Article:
Anna Kaplan, a Democratic candidate for New York’s Third Congressional District, launched a six-point legislative initiative to reduce gun violence after a roundtable discussion on Monday called “Moms for Common Sense Solutions” at the Manhasset Library.
“Unfortunately, there is a predictable pattern after every horrific shooting,’’ Kaplan said. “There’s wall-to-wall media coverage, politicians tweet well-meaning messages about the ‘senseless loss of life’ and for a moment it seems like something will be done. But inevitability the cameras move on to the next story, the nation’s attention is averted and politician do nothing.”
Kaplan’s plan includes a ban on assault weapons and high-capacity magazines, universal background checks and preventing people on national no-fly lists from buying firearms.
“Criminals, domestic abusers and terrorists should not be allowed to purchase firearms,” said Kaplan, calling for universal background checks.
Revoking the licenses of dealers who sell guns illegally, setting up funds for extensive research on gun violence by the federal Centers for Disease Control and Prevention are also part of her initiative, as is reintroduction of the Equal Access to Justice for Victims of Gun Violence Act, which would allow victims to sue gun manufacturers for negligence. The measure was introduced in the House this year and has been referred to a committee.
“Gun manufacturers are part of the only industry in America protected from lawsuits,” said Kaplan.
Kaplan made her proposals on a day when the U.S. Senate rejected four measures to regulate gun sales.
Speaking at the roundtable earlier in the afternoon were Patricia Pastor, co-chairwoman of the Nassau chapter of the National Organization for Women; Bina Sabapathi from the India Association of Long Island; Desiree Woodson, chairwoman of Manhasset-Great Neck Encouraging Our Children; Lois Schaeffer, a gun reform advocate whose daughter was murdered with a firearm; and Kaplan.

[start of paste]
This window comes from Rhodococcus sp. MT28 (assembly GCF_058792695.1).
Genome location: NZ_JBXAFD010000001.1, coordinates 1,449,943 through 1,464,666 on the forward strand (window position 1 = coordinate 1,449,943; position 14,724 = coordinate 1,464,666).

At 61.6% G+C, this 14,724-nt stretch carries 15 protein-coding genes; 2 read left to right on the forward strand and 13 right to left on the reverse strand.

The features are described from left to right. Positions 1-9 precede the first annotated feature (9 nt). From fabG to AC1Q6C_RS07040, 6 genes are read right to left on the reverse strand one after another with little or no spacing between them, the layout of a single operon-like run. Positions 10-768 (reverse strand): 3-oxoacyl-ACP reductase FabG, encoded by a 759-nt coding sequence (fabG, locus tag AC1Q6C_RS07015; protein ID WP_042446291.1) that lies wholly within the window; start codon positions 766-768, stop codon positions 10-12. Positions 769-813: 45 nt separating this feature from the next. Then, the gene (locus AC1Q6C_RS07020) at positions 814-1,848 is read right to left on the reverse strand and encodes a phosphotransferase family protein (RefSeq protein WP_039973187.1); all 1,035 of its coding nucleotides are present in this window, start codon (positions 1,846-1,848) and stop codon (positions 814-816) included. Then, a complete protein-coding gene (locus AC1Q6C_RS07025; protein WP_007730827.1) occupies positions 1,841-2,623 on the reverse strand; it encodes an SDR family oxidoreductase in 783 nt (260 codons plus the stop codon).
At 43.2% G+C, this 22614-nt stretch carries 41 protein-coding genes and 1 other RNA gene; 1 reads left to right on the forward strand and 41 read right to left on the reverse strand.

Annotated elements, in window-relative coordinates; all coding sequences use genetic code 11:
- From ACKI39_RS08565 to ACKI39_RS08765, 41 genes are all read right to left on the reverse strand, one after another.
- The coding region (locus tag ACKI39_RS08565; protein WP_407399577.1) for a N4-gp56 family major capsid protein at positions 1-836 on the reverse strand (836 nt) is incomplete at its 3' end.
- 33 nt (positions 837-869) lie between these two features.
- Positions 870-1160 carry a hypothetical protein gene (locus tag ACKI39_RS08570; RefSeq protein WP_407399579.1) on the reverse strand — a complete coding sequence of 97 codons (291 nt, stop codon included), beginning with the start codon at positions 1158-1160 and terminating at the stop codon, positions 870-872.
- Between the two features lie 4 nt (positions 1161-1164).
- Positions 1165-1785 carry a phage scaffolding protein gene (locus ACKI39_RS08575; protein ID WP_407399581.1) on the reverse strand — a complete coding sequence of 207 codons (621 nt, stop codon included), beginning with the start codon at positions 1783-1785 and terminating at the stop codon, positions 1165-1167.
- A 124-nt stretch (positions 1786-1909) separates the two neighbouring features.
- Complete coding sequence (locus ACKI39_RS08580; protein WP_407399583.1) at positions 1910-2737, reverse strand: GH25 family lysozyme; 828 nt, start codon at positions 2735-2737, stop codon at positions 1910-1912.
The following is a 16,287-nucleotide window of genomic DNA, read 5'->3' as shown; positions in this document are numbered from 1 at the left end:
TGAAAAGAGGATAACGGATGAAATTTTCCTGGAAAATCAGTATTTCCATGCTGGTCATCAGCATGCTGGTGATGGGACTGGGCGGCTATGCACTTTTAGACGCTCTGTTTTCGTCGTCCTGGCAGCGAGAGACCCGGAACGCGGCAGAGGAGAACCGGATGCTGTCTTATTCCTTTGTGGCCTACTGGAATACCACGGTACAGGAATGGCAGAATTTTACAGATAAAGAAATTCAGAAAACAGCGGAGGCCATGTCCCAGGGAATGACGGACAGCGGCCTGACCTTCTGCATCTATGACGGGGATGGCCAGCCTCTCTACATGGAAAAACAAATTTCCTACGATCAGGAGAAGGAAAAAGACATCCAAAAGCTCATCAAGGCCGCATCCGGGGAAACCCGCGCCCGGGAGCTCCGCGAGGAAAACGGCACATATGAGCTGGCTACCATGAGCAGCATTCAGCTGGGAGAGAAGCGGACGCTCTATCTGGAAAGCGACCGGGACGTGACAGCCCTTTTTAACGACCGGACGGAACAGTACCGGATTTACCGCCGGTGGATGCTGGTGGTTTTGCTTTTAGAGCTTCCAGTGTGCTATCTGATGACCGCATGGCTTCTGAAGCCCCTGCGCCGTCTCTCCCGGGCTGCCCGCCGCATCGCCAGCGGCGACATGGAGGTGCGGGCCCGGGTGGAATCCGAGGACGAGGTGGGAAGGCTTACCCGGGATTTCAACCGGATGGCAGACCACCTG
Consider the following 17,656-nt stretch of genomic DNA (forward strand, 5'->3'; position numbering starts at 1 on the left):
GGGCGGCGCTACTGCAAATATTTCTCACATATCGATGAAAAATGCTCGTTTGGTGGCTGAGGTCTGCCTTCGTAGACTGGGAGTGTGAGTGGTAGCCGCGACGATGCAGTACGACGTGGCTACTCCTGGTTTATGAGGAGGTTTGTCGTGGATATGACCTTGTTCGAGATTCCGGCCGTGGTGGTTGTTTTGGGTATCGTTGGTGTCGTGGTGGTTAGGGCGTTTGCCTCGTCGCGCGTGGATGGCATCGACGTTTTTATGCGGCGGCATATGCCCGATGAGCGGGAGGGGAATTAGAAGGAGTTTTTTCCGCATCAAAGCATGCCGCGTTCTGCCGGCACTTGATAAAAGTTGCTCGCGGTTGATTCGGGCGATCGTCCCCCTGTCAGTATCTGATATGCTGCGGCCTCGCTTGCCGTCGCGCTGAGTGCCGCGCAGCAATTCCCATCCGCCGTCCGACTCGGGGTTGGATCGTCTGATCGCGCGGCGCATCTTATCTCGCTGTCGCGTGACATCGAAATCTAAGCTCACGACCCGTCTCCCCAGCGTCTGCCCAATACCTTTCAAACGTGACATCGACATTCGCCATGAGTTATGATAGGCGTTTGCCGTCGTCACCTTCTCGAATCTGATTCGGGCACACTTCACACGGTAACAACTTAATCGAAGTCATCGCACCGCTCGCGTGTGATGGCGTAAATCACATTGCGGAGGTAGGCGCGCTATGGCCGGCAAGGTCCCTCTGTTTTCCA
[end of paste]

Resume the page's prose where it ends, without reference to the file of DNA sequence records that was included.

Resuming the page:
“Every one of us, if we have not been touched personally, we know someone who has been touched by gun violence,” Kaplan said.
Kaplan told the story of a personal friend whose father was murdered with a gun in a robbery as he was closing his shop in Brooklyn on a Friday afternoon.
“We live in an era where our kids are not safe in a movie theater, or in a prom or in a club,” Kaplan added. “It’s really time for all of us to reevaluate and to figure out some basic things to keep our communities and our country safe.”
Woodson posed the idea that the country’s fascination with guns starts from childhood. She said she never allowed her children to play with water guns or toy guns because she did not want them to see them as a normal part of everyday life.
“We need to teach young people early on this is not something to get used to, whether it be a toy or a real gun” she said.
“It starts at home,” added Sabapathi.
Pastor addressed an argument made by those against gun control. She said that many members of the opposition say that if someone really wants to kill, they will find another method to do so, like using a knife. While she acknowledged that this argument is true in some situations, she spoke about the direct link between high-capacity weaponry and death.
“We’re talking about so many kinds of situations where the violence that occurs and the consequence of death, and even sometimes mass death, is a direct result of having either an automatic weapon, machine gun, or another type of gun that can wipe out huge numbers,” said Pastor. “No knife or even a security guard or police officer with a hand gun can fight back against that type of weapon.”
Schaeffer, who has been a gun reform advocate since the murder of her daughter by intruders, closed the roundtable discussion.
“Gun violence has become a political and legislative issue, but first and foremost, I believe it is a human issue,” she said. “Victim or not, we must band together as a society to push for new legislation to put an end to the easy accessibility of firearms.”